By Gustavo Arellano
By R. Scott Moxley
By Alfonso Delgado
By Courtney Hamilton
By Joel Beers
By Peter Maguire
By Charles Lam
By Charles Lam
118 Rebecca Schoenkopf goes to Mom's for Thanksgiving and jail for her brother's birthday. Face it, some people's lives are just more interesting.
10 R. Scott Moxley says a gay-bashing killer is likely to spend the rest of his life behind bars. Gustavo Arellano reports that one of Governor Schwarzenegger's top donors is being sued for forcing a female employee to watch pornos, you know, just like Clarence Thomas. Celeste Kidd rides the Greyhound on Thanksgiving and lives. Theo Douglas makes friends at MetroPark and Valentino. And Alex Brant-Zawadzki-Starsky-Hutch says the libertarian Register is taking liberties with the facts when it comes to toll roads.
20 Nick Schou probes how a fatal traffic accident led to a major police scandal, and how the tragedy ultimately may have claimed another victim, Andrea Nelson, a young woman who may have been murdered because of what she told police.
31 Buddy Seigal says you wouldn't know it to look at him, but Link Wray was one of rock's greatest innovators. Ellen Griley loses her mind at a Gwen Stefani concert. Nadia Afghani rocks with the old folks at a Depeche Mode gig. Rex Reason gets jiggy with the Mighty Ducks DJ. And Chris Ziegler gets all whiny and obtuse—what we here in the office refer to as "Thursday"—with the always ignorable Get Out!
38 Matt Coker gasps for air as the claustrophobic Private brings the Israeli-Palestinian conflict home. As Rent enjoys new success on film, Cole Akers wonders if the probable source-material author will ever get credit. Though Disney is using The Passion of the Christ's evangelical phone list to build support for The Chronicles of Narnia, Greg Stacy argues that the latest Harry Potter flick is more Christian.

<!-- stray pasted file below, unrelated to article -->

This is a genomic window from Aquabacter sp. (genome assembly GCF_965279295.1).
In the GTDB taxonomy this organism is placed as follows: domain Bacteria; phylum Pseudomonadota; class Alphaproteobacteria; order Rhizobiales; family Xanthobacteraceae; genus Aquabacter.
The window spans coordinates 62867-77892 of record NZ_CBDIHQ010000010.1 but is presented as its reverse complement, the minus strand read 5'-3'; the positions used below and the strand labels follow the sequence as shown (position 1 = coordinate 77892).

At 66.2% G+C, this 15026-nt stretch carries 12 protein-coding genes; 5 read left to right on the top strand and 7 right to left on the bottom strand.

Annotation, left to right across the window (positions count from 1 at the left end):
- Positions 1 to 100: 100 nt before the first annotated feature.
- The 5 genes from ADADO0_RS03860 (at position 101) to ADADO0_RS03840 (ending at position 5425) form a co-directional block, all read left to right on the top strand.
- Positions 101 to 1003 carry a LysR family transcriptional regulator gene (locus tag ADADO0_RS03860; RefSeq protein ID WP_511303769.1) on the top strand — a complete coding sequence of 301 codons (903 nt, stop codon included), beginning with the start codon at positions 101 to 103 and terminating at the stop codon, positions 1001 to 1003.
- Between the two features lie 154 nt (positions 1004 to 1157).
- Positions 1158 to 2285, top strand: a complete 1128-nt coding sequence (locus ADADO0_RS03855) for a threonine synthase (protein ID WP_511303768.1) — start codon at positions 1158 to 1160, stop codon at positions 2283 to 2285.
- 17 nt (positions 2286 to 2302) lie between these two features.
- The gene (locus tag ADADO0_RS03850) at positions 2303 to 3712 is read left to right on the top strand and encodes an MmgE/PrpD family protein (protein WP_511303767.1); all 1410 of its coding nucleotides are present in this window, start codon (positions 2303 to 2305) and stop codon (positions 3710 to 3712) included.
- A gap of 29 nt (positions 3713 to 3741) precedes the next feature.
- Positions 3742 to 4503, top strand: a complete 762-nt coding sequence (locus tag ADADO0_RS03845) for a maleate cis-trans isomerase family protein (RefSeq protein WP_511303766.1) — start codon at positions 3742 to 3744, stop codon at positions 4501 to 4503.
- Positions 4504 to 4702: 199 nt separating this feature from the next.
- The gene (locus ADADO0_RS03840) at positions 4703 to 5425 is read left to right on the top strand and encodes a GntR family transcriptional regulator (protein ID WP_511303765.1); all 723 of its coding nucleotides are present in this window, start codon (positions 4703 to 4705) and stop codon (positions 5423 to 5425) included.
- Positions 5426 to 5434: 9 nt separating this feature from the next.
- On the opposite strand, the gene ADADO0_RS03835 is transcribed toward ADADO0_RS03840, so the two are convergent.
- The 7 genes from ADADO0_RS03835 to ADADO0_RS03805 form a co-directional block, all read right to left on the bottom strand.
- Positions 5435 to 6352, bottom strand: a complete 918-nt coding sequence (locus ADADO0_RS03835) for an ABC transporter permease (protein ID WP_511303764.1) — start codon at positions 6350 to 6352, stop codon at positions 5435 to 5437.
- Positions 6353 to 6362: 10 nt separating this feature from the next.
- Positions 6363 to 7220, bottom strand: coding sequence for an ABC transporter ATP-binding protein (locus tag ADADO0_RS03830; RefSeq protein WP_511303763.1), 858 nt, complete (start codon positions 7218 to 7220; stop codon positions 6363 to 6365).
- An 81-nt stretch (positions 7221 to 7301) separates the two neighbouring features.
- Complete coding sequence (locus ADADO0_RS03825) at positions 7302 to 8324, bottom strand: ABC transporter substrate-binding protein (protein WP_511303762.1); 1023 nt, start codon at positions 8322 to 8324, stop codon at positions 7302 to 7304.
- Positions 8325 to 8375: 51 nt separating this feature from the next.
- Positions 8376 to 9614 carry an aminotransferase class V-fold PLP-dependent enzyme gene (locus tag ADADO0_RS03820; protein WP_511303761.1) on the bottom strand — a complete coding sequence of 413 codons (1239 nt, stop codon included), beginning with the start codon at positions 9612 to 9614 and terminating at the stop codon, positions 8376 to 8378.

42 Amanda Vande Brake says if you must see one play this holiday season, Many Happy Returns is not that play. Joel Beers, on the other hand, is slayed by Blake . . . da Musical. It's okay; he's fine. Elizabeth Khuri is quite impressed with UC Irvine's graduate dance students' New Slate production. Cornel Bonca can't say enough about George Saunders' new book, The Brief and Frightening Reign of Phil. And Mike Sonksen is similarly rhapsodic at the prospect of a Luis Rodriguez poetry reading.
46 Gustavo Arellano reviews Mastro's Ocean Club, a Scottsdale-based chain, to curry favor with our new Arizona-based owners. Then he goes to the westest point of Orange County to dine at the River's End.